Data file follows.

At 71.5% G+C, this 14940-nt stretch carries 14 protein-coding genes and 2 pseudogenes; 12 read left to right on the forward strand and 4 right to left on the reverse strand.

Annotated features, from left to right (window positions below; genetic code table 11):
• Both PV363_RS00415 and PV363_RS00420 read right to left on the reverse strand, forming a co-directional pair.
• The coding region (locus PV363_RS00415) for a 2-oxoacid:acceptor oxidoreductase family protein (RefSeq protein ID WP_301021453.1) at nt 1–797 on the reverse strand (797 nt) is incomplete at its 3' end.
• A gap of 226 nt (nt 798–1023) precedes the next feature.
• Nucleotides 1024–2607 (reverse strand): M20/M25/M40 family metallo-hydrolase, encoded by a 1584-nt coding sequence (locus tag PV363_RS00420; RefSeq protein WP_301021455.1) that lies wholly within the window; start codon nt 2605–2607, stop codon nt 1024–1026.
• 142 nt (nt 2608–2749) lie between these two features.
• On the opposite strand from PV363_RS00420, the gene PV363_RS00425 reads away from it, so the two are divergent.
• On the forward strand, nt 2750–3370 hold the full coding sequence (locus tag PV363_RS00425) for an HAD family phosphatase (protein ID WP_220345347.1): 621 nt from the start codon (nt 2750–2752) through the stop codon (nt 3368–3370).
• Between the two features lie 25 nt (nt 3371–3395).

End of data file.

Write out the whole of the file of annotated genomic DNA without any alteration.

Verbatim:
At 71.5% G+C, this 14940-nt stretch carries 14 protein-coding genes and 2 pseudogenes; 12 read left to right on the forward strand and 4 right to left on the reverse strand.

Annotated features, from left to right (window positions below; genetic code table 11):
• Both PV363_RS00415 and PV363_RS00420 read right to left on the reverse strand, forming a co-directional pair.
• The coding region (locus PV363_RS00415) for a 2-oxoacid:acceptor oxidoreductase family protein (RefSeq protein ID WP_301021453.1) at nt 1–797 on the reverse strand (797 nt) is incomplete at its 3' end.
• A gap of 226 nt (nt 798–1023) precedes the next feature.
• Nucleotides 1024–2607 (reverse strand): M20/M25/M40 family metallo-hydrolase, encoded by a 1584-nt coding sequence (locus tag PV363_RS00420; RefSeq protein WP_301021455.1) that lies wholly within the window; start codon nt 2605–2607, stop codon nt 1024–1026.
• 142 nt (nt 2608–2749) lie between these two features.
• On the opposite strand from PV363_RS00420, the gene PV363_RS00425 reads away from it, so the two are divergent.
• On the forward strand, nt 2750–3370 hold the full coding sequence (locus tag PV363_RS00425) for an HAD family phosphatase (protein ID WP_220345347.1): 621 nt from the start codon (nt 2750–2752) through the stop codon (nt 3368–3370).
• Between the two features lie 25 nt (nt 3371–3395).